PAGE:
Next Saturday, 28 May 2016, we celebrate Australia’s thirteenth National Day of Thanks. It is a day we can use to say ‘thank you’ to those around us. I am thankful to say that I have been privileged to be part of this national celebration from its early beginnings. For over almost two decades I have conducted seminars where I asked people to stand up and begin to say thank you to those around them. Then, I would then ask how it felt to be thanked.
The responses were always enlightening and inspiring. Most people said that receiving thanks made them feel good, worthwhile, important, humbled, encouraged and happy, and inspired them to do good in order to keep getting thanks. How positive is that?! One of the saddest responses that kept coming up time and time again, no matter where in the world I asked the question, was that people were surprised when they received thanks. Surprise can be a good thing but it is a sad comment on the thankless world that we live in that people should feel it unusual to be thanked for the things they do for others.
As a child I remember being annoyed at being constantly reminded to ‘mind my manners’ and say ‘thank you’ and ‘please’ all the time. Now I am thankful to my parents that they persevered with me in the process of my ignorant and childish attitude. Now I can honestly say that one of my big goals in life is to be thankful and live with an ‘attitude of gratitude’.
Author and researcher Dr. Robert Emmons has discovered what gives life meaning: Gratitude.
Emmons, a University of California, Davis professor, backs up his claim with eight years of intensive research on gratitude in his bestselling book, “Thanks! How The New Science of Gratitude Can Make You Happier.”
Emmons found that people who view life as a gift and consciously acquire an “attitude of gratitude” will experience multiple advantages.
Gratitude improves emotional and physical health, and it can strengthen relationships and communities. Some strategies include keeping a gratitude journal, learning prayers of gratitude and using visual reminders.
“Without gratitude, life can be lonely, depressing and impoverished,” said Emmons. “Gratitude enriches human life. It elevates, energizes, inspires and transforms. People are moved, opened and humbled through expressions of gratitude.”
Cultivating an attitude of gratitude is tough.
It is, according to Emmons, a “chosen attitude.” We must be willing to recognize and acknowledge that we are the recipients of an unearned benefit.
Emmons’ research indicates that gratitude is not merely a positive emotion; it also improves your health if cultivated. People must give up a “victim mentality” and overcome a sense of entitlement and deservedness.
As a result, he says, they will experience significant improvements in several areas of life including relationships, academics, energy level and even dealing with tragedy and crisis.
The exciting news is that many of Australia’s leaders are getting right behind the national day of thanksgiving. Sir Peter Cosgrove the Governor-General said,
“The National Day of Thanks is a day to take a moment to give thanks for all we have. Each and every one of us – no matter what our circumstances – has something, someone, to be thankful for. So on this day, we appreciate all the good things and good people in our lives.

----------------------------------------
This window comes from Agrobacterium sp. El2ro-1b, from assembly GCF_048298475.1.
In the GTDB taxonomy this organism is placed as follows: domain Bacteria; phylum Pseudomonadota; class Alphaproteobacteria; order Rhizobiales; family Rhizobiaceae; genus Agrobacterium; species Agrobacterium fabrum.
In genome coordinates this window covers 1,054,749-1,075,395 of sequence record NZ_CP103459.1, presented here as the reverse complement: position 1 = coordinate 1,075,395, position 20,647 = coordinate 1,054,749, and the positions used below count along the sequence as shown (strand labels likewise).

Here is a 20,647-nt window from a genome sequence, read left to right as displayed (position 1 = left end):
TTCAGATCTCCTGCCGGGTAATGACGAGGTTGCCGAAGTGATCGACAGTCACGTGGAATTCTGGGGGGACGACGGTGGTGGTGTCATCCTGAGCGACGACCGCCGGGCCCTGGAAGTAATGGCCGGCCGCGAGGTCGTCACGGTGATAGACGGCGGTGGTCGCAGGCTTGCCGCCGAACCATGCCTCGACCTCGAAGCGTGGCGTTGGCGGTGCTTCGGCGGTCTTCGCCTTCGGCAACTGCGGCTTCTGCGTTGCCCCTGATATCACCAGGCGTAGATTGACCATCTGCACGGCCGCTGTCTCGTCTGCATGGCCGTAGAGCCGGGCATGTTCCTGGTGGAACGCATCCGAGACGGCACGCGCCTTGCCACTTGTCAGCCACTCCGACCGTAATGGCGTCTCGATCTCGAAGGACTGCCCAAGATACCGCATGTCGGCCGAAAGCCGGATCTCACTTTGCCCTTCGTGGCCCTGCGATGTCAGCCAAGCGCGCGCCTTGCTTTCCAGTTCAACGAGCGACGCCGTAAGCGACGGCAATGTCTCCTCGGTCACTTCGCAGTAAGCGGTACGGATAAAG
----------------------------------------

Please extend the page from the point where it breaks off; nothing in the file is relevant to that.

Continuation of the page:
In 2016 we particularly offer our heartfelt thanks to those who work in the healthcare field – such as nurses, doctors, dentists, and medical researches. Every day, their dedication, kindness, and sense of humanity touches so many lives. We also think about the quite achievers across our communities, people who donate their time, and energy to help others, expecting nothing in return. These people are the selfless pillars of our community who contribute so much, in so many ways, and we are grateful for the difference they make.
I also express my thanks to the volunteers who organise the National Day of Thanks, it is your commitment that makes this day possible and such a success. I join with all Australians in giving thanks and appreciating all that is good in our lives.”
Prime Minister of Australia Malcolm Turnbull MP said:
“A simple and heartfelt expression of gratitude is perhaps the greatest reward for a job well done. More than a social nicety, the gift of a “thanks” let’s someone know they are appreciated and their efforts are not taken for granted. The National Day of Thanks reminds us of the value of this simple gesture… On this special occasion, I encourage all Australians to say ‘thank you’ and to reach out in kindness to all you meet.”
Unfortunately Bill Shorten, Opposition Leader, has not yet given his message for 2016 which in and of itself is sad. Together we hope that he is able to rectify this soon.
Whatever the case with Mr Shorten let us all make an official statement of support even if it is only in our heart, because as a great book once said, “Out of the abundance of the heart the mouth speaks.”
Develop an attitude of gratitude and use the National Day of Thanksgiving as an opportunity to flex those gratitude muscles for the good of all, especially your family and – make sure you put it into words.
Yours for more of what gives life meaning